Businesses' initial plans for post-Brexit trading rules tended to be focused on protecting existing supply chains and trading relationships. Karen Robb explains why now is the time to be reviewing those decisions and considering whether a more strategic approach to customs is needed.

Customs can impact many teams within a business. From procurement, through finance and operations, to sales, strong customs processes built around a clearly defined strategy can improve customs management within an organisation.

In preparation for Brexit, many businesses focused heavily on short term operational challenges and made decisions based on perceived commercial threats. As the immediate risks have been resolved, more businesses have been working with us to evaluate the decisions that were made at the time and determine whether alternative solutions may now be available that offer more efficient supply chains, mitigated duty costs or better customs processes and controls within the business.

Key considerations in customs strategy

  • Reviewing duty reliefs, such as inward processing, temporary admission, and customs warehousing –were these implemented in haste and you’re not seeing the benefits you’d hoped for? Or might such duty mitigation help ease cost pressures now that short term operational pressures have eased?
  • Understanding ways to improve the customer experience for EU-based customers by taking responsibility for more of the physical and fiscal aspects of the transaction
  • Improving knowledge of the free trade agreements the UK has signed and ensuring procurement teams appreciate the opportunities available to mitigate duties when deciding where to source goods from
  • Optimising procedural controls for customs to reflect the tax and accounting compliance requirements of schemes such as SAO and BRR+
  • Developing knowledge within the business of customs compliance requirements and determining where within the organisation customs is managed and monitored

Now is a great time to revisit the management of customs and consider whether a fresh look at the strategy will offer improvements or cost mitigations or both.

Advanced valuation rulings

Recently HMRC has launched a new service that allows importers and exporters to apply for a binding ruling on the correct customs valuation of goods. This ‘completes the set’, as binding rulings are already available for the classification and origin of goods.

Customs declarations require a value to be declared. For multi-national businesses trading goods between connected parties, and for situations where no sale of the goods occurs, there can be uncertainties when applying the customs valuation rules.

While the on-line application process is straightforward, we would encourage potential applicants to consider the detailed nature of the customs valuation rules and how these apply to the specific circumstances before submitting an application. This is particularly true where the interaction of transfer prices and customs valuation needs to be considered or where target net operating margin models result in post-shipment changes to the value of the goods.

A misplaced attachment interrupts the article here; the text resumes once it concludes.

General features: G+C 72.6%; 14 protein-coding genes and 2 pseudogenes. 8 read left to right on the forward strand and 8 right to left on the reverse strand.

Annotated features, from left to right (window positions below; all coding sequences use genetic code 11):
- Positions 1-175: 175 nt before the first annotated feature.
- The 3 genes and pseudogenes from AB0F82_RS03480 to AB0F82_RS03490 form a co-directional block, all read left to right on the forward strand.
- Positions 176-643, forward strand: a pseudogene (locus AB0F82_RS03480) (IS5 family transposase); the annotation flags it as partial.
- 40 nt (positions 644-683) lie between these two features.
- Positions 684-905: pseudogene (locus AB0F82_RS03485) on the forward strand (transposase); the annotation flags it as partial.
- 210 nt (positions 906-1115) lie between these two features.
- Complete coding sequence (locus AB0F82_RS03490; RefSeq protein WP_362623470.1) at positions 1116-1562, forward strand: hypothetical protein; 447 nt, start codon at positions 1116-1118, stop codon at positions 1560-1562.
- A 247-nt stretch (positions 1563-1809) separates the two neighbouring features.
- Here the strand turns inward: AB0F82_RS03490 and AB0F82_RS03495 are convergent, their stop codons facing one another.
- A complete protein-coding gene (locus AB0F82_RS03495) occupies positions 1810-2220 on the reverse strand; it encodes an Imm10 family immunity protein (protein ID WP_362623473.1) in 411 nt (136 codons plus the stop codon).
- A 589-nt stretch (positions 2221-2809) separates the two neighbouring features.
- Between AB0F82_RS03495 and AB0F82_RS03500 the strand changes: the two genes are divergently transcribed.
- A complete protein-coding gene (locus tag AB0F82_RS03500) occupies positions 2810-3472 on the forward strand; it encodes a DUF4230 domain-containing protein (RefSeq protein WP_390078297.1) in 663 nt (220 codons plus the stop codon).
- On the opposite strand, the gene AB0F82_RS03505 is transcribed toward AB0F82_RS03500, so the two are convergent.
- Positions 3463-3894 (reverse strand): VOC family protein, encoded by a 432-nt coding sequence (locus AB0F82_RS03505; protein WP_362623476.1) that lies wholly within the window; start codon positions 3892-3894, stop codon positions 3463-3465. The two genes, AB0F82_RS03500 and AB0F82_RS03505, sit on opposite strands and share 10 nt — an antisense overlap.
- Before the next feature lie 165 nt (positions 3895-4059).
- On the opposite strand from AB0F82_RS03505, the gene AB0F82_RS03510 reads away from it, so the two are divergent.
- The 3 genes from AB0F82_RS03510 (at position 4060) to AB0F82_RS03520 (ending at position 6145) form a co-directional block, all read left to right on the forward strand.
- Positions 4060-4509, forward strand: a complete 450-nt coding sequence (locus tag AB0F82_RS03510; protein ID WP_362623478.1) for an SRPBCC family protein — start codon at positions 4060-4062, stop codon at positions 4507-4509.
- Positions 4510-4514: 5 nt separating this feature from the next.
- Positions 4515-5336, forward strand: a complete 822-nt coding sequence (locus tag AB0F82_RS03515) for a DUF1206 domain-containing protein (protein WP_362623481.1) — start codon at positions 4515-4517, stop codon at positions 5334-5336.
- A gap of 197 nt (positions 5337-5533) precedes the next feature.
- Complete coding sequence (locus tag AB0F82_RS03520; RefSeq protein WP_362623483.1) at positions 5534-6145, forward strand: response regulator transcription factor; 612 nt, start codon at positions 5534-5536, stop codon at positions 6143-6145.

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Northern Ireland Protocol/Windsor Framework

In February it was agreed that changes would be made to the Northern Ireland Protocol (NIP). These included the planned introduction of ‘red’ and ‘green lanes’ from October 2024, where goods could be declared ‘not at risk’ of entering the EU’s single market.

An expansion of the certified trader scheme was also announced. It will be called the UK Internal Market Scheme and businesses established in GB or NI can apply to become authorised. The application requires details of the records, systems and controls used to support trade with NI. The application is made through HMRC’s website with the scheme becoming active from the end of September 2023.

Approved businesses will be able to make simplified customs declarations that require the completion of fewer data fields. For GB established business, an indirect representative will be required in NI although for most this will continue to be the Trader Support Service (TSS).

The movement of parcels between GB and NI should also become simpler as further easements have been introduced in this area. Single item shipments, to businesses or consumers, weighing less than 100Kg will usually fall within the definition of parcels under the agreement.

HMRC has also confirmed that reclaims can now be made for customs duties paid on the import of goods into NI from GB upon which duties were originally paid as the goods were considered ‘at risk’. Claims will need to be supported by evidence that shows the goods didn't enter the single market.

Applications for the UK Internal Market Scheme have opened and we would advise those that send goods to NI to begin considering drafting an application. Authorisation will be required to make use of the ‘green channel’ once the scheme is fully operational.

A number of important customs changes are in the process of being implemented. Now is a good time to check that you're making the most of the reliefs available, up-to-speed with the changes, and are comfortable that compliance is sound. We're working with a number of clients on the strategic nature of customs operations given the changes afoot and would be pleased to have an initial discussion with you concerning similar matters.


For more insight and guidance, get in touch with Karen Robb.